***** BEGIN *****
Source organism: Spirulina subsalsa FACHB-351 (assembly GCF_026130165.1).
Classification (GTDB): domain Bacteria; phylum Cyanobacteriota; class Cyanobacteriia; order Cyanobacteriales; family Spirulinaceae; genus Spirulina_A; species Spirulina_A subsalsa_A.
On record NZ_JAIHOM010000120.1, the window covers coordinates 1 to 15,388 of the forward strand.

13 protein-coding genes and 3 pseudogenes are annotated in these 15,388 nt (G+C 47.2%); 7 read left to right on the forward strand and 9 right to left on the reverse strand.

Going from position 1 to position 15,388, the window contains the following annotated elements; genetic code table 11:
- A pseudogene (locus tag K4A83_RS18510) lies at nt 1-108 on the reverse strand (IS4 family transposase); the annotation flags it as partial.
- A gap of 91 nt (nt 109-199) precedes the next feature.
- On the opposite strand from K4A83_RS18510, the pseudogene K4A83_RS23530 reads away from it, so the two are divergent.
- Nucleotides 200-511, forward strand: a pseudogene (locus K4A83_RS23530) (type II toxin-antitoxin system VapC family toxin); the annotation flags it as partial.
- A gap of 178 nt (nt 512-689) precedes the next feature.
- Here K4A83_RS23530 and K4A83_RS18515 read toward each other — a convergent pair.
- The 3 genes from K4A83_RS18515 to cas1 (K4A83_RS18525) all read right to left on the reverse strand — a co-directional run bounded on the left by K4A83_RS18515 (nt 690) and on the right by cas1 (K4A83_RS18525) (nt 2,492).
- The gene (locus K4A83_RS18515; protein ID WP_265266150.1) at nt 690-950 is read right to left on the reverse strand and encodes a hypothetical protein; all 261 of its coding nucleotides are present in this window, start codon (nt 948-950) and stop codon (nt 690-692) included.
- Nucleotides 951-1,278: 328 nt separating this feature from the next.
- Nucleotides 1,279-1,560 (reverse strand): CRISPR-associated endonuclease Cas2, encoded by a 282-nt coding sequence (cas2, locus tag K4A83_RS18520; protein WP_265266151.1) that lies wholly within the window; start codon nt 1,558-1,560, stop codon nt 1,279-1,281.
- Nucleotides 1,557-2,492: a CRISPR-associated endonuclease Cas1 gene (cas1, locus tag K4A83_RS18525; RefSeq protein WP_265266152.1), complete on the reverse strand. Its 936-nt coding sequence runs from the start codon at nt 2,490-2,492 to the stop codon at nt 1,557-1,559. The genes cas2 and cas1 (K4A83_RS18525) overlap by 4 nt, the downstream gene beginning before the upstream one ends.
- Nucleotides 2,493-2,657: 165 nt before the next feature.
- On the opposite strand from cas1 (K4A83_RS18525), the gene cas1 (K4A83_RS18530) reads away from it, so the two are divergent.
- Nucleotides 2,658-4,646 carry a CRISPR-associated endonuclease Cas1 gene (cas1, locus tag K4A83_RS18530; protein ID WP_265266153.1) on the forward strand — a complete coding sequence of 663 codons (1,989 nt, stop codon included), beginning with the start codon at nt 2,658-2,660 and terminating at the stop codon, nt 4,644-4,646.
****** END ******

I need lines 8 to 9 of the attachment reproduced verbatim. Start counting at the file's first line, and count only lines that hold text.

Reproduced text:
- On the opposite strand from K4A83_RS18510, the pseudogene K4A83_RS23530 reads away from it, so the two are divergent.
- Nucleotides 200-511, forward strand: a pseudogene (locus K4A83_RS23530) (type II toxin-antitoxin system VapC family toxin); the annotation flags it as partial.